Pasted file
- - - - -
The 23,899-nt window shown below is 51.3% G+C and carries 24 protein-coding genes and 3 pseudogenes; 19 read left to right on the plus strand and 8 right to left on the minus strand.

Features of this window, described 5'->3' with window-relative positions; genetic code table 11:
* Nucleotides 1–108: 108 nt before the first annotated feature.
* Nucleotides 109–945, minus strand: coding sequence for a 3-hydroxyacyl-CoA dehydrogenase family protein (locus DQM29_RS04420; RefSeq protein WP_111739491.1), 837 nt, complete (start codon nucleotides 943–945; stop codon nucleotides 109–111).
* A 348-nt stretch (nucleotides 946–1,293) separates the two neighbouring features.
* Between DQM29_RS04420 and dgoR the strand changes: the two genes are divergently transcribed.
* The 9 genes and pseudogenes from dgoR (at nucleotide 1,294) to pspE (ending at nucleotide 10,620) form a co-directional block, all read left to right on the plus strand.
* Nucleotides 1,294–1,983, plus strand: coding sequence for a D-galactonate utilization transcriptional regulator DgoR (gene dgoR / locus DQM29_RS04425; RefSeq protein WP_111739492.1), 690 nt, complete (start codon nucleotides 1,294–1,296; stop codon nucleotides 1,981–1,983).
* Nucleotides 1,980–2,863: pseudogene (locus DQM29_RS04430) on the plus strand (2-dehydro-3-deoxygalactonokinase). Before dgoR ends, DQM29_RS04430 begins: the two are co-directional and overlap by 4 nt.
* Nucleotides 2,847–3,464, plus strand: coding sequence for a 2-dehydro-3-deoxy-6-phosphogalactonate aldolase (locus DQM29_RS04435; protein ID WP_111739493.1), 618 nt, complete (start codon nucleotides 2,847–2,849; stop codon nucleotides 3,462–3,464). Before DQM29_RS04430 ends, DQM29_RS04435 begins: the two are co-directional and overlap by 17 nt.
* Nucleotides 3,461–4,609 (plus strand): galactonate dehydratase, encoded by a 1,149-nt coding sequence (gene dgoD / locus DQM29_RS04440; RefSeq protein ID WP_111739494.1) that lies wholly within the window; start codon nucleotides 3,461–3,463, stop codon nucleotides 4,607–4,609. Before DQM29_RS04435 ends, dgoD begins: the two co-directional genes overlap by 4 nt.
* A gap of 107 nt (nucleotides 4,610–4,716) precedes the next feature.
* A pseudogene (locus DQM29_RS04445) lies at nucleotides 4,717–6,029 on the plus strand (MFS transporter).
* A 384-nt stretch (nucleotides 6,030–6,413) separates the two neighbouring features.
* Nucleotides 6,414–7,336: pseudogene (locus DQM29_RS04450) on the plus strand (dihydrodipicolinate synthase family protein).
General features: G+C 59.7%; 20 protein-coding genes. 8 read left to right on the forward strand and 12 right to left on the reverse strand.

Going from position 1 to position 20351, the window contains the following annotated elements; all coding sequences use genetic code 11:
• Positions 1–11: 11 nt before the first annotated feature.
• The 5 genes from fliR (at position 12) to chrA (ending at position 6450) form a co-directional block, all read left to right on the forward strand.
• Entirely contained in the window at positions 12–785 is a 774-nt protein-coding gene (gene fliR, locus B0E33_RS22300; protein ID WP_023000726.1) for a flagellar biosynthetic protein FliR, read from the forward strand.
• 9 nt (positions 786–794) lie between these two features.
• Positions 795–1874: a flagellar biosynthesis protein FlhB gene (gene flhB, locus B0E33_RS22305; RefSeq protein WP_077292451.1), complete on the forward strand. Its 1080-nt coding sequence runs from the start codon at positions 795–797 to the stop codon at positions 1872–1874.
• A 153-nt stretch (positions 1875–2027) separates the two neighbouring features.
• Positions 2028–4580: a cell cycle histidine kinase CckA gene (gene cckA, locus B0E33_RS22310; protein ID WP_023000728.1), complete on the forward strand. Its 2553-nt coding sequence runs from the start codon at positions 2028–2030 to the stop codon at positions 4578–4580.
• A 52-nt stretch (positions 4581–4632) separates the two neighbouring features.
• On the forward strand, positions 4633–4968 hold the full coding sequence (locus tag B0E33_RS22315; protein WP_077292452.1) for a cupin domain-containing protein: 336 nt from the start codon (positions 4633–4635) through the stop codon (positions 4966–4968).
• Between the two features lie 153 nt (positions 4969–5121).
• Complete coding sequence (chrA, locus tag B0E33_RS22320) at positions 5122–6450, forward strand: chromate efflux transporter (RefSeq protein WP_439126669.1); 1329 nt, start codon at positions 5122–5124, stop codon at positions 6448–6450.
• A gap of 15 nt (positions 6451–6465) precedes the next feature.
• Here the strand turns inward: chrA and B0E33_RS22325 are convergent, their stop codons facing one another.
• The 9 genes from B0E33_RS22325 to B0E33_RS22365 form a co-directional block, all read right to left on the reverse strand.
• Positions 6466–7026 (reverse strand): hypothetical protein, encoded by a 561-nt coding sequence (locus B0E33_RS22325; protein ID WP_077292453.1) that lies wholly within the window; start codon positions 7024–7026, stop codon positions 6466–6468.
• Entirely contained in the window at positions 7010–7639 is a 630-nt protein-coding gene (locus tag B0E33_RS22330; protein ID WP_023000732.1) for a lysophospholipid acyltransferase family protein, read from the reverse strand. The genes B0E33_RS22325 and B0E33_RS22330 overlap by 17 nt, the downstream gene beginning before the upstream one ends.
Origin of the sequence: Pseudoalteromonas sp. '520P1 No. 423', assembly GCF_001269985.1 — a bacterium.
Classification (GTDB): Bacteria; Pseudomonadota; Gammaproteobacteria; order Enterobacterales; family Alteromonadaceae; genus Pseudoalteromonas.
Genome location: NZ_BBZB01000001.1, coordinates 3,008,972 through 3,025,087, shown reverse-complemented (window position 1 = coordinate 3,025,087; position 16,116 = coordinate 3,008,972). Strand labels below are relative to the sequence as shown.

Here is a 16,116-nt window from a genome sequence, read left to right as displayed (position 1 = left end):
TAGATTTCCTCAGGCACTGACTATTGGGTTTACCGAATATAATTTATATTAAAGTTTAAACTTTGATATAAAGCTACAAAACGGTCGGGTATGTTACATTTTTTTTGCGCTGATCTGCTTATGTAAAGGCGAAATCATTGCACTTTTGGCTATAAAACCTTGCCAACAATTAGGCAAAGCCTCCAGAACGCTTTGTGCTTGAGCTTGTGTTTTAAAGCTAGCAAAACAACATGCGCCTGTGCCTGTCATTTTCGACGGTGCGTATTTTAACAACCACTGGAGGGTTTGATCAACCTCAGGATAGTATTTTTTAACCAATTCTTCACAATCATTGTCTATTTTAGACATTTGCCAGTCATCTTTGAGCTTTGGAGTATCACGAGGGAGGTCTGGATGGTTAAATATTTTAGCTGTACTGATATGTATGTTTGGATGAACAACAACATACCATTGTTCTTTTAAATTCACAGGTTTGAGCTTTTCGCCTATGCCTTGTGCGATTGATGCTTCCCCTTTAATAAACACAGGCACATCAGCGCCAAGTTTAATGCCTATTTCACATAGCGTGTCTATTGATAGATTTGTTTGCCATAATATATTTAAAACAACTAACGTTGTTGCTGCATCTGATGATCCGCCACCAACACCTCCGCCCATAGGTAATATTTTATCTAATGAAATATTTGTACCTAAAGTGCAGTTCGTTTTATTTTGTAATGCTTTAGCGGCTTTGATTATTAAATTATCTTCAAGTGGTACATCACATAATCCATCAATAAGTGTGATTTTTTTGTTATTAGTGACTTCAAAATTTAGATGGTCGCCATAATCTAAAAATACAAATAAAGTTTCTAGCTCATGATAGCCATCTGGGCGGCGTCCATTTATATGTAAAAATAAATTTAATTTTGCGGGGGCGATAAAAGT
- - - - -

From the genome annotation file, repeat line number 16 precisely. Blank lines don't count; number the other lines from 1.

General features: G+C 59.7%; 20 protein-coding genes. 8 read left to right on the forward strand and 12 right to left on the reverse strand.